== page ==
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10 of the Coolest Things to Do in the Hudson Valley This February

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A film screening in Pleasantville and a concert in Hudson add color to the Valley.

Superpowerful

Likarion Wainaina’s film Supa Modo follows Jo, a young girl living in a small Kenyan village who wants to become a superhero. But when a terminal diagnosis seems to put her dreams out of reach, her village comes together to make her wildest fantasies a reality. It premiered at the 68th Annual Berlin International Film Festival, and was Kenya’s official selection for Best Foreign Language Film Oscar.

Feb 15, Jacob Burns Film Center, Pleasantville, 914.747.5555

Photo courtesy of Towne Crier

Celtic Creativity

Beloved by traditional music fans, Cherish the Ladies play a lighter, more nostalgic brand of Irish music, with a heavy focus on the tin whistle and less so on the pesky intrusions of rock music. Joanie Madden and company’s mix of originals and standards, highlighted on Mom’s-CD-collection-standbys like The Girls Won’t Leave the Boys Alone, is perfect for a relaxed, sentimental night out. They will be touring behind 2018’s Heart of the Home, and fresh off a tour of the old country.

Feb 29, Towne Crier Café, Beacon, 845.855.1300

Science and Showbiz

Circus skills, original songs, miming gags, and audience participation are all part of Garry Krinsky’s acclaimed Toying with Science show, which has toured since the mid-’90s with the aim of instructing children in basic scientific principles. Fulcrums, levers, and other basic mechanics are explored through feats of balance and comic bits. First commissioned by the Boston Museum of Science, this show has brought Krinsky to the Today show, Kennedy Center, Lincoln Center, and now, Mamaroneck. A lifelong love of science just might STEM from this show.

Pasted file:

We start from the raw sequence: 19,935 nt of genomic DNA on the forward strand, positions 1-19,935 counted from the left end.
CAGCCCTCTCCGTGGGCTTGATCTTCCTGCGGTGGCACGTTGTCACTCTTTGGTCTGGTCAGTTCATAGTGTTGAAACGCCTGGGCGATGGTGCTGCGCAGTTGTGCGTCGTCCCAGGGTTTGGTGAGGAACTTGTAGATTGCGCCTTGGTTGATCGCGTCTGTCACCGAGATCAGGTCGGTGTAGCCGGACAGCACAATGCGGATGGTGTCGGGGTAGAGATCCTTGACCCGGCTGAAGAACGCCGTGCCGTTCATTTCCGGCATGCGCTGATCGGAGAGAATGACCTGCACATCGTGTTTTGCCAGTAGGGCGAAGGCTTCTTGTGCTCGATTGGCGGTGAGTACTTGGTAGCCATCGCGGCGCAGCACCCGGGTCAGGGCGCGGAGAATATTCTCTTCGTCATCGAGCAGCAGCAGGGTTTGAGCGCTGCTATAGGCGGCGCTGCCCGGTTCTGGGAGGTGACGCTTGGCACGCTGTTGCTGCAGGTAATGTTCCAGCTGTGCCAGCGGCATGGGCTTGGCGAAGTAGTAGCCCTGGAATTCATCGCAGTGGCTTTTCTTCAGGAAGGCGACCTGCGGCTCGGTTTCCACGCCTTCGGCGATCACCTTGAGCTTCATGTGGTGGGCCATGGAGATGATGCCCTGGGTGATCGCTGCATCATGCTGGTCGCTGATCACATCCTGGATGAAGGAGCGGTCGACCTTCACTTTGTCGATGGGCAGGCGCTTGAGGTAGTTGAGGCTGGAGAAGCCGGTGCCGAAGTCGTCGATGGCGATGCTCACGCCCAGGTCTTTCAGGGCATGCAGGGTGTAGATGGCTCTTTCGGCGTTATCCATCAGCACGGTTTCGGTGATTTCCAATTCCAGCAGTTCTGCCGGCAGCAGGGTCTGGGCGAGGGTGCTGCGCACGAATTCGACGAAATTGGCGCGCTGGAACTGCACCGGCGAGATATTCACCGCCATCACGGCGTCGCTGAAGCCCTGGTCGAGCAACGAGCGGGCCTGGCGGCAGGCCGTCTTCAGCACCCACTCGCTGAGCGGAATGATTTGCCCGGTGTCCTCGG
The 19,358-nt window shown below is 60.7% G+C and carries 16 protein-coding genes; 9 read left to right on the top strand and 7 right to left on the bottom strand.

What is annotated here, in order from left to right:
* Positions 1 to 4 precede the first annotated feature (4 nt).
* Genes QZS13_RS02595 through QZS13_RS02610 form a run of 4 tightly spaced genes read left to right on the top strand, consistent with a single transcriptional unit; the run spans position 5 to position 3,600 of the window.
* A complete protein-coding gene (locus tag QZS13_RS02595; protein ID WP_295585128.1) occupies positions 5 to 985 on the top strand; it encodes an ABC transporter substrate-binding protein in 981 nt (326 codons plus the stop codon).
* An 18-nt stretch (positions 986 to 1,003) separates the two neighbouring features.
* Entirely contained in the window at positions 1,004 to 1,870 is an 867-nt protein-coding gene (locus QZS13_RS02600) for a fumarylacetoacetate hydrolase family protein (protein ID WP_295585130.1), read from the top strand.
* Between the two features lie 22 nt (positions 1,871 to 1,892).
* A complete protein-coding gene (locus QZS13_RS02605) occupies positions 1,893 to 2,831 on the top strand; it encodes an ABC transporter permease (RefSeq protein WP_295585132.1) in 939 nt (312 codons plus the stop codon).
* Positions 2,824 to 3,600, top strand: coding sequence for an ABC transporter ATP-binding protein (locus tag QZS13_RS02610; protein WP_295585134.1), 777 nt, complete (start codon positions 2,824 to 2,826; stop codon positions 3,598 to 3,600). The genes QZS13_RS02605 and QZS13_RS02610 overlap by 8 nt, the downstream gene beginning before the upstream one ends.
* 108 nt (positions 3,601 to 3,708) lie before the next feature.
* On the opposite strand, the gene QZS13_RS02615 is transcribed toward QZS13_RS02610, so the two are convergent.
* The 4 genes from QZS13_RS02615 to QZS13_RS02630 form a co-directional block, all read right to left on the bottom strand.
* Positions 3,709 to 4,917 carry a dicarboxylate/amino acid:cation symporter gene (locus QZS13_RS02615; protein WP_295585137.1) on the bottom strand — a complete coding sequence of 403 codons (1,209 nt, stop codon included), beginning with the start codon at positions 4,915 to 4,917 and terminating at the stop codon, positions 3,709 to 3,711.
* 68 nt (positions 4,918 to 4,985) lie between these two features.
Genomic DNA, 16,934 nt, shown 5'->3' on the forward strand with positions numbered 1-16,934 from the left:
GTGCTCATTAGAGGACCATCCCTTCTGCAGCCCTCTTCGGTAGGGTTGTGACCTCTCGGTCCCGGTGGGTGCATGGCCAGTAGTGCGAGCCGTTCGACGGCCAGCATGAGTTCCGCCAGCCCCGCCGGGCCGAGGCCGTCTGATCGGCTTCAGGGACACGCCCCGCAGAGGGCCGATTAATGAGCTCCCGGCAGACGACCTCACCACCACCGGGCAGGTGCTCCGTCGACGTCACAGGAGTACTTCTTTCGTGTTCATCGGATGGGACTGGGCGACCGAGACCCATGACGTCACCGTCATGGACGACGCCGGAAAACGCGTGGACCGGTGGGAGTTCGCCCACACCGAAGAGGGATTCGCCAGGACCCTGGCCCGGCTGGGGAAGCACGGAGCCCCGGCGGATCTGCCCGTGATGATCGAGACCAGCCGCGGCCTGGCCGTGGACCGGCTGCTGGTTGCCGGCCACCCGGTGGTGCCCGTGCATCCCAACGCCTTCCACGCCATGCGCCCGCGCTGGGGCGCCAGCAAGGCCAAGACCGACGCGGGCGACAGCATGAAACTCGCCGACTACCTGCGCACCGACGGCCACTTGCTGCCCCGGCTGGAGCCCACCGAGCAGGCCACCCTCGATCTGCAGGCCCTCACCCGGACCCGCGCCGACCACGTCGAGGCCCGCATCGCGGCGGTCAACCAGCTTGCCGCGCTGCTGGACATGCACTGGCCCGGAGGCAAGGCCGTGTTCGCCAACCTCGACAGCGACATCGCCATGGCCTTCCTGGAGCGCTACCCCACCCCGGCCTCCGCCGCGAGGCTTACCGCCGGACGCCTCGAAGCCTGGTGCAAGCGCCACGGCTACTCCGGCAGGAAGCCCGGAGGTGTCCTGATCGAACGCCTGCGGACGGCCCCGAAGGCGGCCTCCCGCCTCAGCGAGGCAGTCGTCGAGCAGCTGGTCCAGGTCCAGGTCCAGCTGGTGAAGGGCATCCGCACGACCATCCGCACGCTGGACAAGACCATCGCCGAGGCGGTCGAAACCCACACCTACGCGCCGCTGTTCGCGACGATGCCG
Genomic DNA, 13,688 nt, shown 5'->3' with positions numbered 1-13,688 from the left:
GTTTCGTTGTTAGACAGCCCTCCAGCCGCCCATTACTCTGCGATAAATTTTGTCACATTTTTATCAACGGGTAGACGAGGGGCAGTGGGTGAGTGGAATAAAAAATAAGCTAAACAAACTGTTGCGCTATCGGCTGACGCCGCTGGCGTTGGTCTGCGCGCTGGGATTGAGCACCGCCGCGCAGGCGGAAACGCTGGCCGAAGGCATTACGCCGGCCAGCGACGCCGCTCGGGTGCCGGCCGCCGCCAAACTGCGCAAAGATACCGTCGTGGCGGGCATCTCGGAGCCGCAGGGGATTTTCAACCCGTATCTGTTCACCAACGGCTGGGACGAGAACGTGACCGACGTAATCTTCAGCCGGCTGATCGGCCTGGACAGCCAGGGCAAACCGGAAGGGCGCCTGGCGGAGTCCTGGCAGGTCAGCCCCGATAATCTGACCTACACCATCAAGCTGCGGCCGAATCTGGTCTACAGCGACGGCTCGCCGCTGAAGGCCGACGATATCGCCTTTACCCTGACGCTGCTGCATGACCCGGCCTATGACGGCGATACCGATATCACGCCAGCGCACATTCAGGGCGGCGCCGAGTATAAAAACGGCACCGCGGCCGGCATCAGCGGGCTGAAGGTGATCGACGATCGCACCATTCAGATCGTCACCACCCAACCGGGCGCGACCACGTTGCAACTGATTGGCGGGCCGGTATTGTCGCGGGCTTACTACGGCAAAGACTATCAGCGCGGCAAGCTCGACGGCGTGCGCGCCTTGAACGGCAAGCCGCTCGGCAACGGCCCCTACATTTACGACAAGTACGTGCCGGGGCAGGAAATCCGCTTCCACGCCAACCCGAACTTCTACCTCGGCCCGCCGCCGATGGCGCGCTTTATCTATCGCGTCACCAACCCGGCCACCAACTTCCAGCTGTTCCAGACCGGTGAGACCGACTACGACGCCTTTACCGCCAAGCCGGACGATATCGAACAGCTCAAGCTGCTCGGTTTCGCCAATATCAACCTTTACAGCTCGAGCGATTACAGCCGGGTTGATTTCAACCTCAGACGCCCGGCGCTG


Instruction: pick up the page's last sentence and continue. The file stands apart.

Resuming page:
Feb 1, Emelin Theatre for the Performing Arts, Mamaroneck, 914.698.0098

Photo by Jeff Fasano

A Maniacal Time

Folk-rockers 10,000 Maniacs first made their mark over 25 years ago, releasing albums like In My Tribe and The Wishing Chair to significant critical acclaim and, over time, plenty of commercial success. Though songwriter and frontwoman Natalie Merchant split after 1992’s double-platinum Our Time in Eden, the band has carried on just fine without her, and fans can expect the current iteration, led by Mary Ramsey, to cover every phase of the band’s nearly 30-year-long career.

Feb 27, Daryl’s House Club, Pawling, 845.289.0185

Photo courtesy of Hudson River Museum

Ringing in the Lunar New Year

The Hudson River Museum celebrates the Year of the Rat with crafts, demonstrations, food, and more as part of its Lunar New Year Festival. Teaching Artist-in-Residence Jia Sung will lead a workshop in which participants can create a visual representation of their zodiac animal for display in a communal mural, Evergreen Club members will teach origami, and, later, there will be performances of Chinese folk dance and dulcimer music by artist Ariane Kuo.